Most musicians and artists don’t start their careers with a passion for business or public relations, but generating media interest in your music is a crucial part of gaining success and fame. That’s why so many musicians hire a music PR expert or agency: they can provide you with an “in” with music media personas and help navigate the increasingly complex media environment.
But not every musician can afford to collaborate with a professional PR firm, especially early in their careers. The good news: in this rapidly developing music landscape, you don’t necessarily need their full PR service. With a few of your own efforts, clever strategy and some partial outsourcing, any band can perform their music in front of journalists, radio hosts and influencers that can help them reach their core audience.
That’s why I’ve created this article, a do-it-yourself music PR guide on how to boost yourself in the public relations music industry.
What Is Music PR?
Music PR, or public relations music-oriented, is a form of promotion for a band’s music, tours, concerts or artist brand in general, that attracts media (and ultimately public) attention. A music PR agency works to get exposure to a band’s or artist’s music through interviews, album reviews, news relays, video promotions, press releases, tour announcements, radio airplay and everything in between.
PR is often seen as a “free promotion” since you don’t have to actually pay and sponsor the ads—except that it’s never really free. You still have to put a lot of effort and time to get the media’s attention in your PR efforts.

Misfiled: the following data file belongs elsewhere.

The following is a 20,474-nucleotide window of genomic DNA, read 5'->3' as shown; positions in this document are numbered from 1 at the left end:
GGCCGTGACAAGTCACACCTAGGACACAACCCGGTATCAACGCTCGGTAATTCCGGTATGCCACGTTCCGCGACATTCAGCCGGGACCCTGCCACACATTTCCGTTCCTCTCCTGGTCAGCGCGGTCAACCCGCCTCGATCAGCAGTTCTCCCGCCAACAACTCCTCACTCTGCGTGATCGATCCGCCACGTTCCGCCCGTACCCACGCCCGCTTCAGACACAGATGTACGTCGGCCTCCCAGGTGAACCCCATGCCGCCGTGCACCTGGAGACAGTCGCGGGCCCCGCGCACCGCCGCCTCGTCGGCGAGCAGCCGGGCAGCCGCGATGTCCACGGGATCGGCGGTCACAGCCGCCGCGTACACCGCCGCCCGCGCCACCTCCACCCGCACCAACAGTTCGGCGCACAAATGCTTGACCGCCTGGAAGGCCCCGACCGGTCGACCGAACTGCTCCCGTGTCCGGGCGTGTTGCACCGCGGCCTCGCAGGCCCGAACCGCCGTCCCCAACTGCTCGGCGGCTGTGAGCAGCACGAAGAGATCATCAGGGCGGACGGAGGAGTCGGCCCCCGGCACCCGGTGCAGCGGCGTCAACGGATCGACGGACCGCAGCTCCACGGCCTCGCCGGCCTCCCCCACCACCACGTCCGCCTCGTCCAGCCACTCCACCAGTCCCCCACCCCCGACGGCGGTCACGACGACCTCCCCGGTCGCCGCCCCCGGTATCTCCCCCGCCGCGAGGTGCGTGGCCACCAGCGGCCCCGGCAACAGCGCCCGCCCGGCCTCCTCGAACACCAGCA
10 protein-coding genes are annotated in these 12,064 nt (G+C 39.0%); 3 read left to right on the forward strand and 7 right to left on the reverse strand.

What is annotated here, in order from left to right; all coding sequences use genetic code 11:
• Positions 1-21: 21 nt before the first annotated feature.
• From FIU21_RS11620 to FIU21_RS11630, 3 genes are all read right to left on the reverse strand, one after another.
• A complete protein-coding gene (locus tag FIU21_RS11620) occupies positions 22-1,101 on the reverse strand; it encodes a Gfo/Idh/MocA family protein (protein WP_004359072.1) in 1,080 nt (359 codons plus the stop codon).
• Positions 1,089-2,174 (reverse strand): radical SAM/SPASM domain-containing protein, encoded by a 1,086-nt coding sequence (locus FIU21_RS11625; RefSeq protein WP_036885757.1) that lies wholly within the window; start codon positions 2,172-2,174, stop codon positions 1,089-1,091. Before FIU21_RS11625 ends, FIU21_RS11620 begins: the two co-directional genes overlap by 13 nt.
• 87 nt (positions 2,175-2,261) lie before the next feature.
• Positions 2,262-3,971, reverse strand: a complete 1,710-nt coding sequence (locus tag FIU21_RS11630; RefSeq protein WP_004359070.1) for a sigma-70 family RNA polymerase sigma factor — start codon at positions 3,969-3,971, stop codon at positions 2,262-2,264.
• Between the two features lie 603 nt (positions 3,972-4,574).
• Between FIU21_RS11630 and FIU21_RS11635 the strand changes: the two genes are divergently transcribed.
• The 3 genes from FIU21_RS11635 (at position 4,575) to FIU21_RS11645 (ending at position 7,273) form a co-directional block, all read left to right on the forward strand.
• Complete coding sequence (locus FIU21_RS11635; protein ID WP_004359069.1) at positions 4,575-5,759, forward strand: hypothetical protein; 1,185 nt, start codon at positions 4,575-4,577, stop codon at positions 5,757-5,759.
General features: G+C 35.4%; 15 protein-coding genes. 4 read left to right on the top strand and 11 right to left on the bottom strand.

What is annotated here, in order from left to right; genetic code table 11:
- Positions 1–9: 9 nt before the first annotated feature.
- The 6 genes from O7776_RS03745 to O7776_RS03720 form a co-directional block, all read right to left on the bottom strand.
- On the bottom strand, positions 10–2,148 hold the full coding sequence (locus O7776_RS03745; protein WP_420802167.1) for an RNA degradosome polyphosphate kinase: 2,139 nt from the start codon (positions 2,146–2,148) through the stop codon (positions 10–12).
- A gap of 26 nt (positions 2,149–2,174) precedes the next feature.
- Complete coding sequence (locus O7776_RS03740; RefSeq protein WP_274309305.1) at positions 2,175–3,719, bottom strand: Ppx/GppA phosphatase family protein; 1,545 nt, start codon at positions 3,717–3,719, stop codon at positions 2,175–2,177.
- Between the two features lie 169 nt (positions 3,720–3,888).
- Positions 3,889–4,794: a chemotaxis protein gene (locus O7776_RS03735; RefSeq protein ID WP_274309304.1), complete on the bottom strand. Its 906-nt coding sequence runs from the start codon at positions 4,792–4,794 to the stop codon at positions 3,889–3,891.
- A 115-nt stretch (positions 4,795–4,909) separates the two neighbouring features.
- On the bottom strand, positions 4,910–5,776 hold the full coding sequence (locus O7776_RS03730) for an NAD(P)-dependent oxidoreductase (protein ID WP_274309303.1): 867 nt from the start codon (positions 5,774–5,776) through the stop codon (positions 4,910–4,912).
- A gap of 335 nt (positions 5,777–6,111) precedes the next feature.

Today’s Music PR Trends
The music industry has become global in a way it was never before. The global music community has never been more tight and connected, and fans and artists alike are using the opportunities of this new era to enjoy and share the songs and tracks they love.
Figure Out Your Backstory
It’s crucial to consider not only who would be interested in writing about your work, but also why they would be interested. Press coverage could be gained by promoting an upcoming concert, but you should also consider other aspects of your band or music that would be interesting to journalists and your intended audience.
Online Platforms Rule
Online platforms and social media like YouTube have provided emerging artists opportunities to showcase and perform their work to the world. YouTube is the second most popular social media platform and visited site after Google. The music industry is significantly growing in the Asia-Pacific and Latin America region, as the artists are actively using every opportunity to break out to a global audience through online platforms.
The industry grows, so the recording labels continue to extensively invest in music artists. With that, the record companies are the largest investors in the music ecosystem.
It’s Harder to Build a Big Loyal Fanbase
Yet with more online outlets for music, you’re now competing with artists with hundreds of thousands of fans and tons of sponsored money. You are competing with music artists who are already touring and have far more support. But there’s still an opportunity to show your creativity about how you promote yourself. But if you’re a new or niche artist, building an audience is a hard challenge, requiring patience and persistence.
Young Generation Is Discovering Music Everywhere
For the past three years, young people have noted they discover new music through Spotify, friends, festivals or magazines. Plus an enormous number of streaming platforms serve as a musician library.
Now Fans Have Direct Access to Artists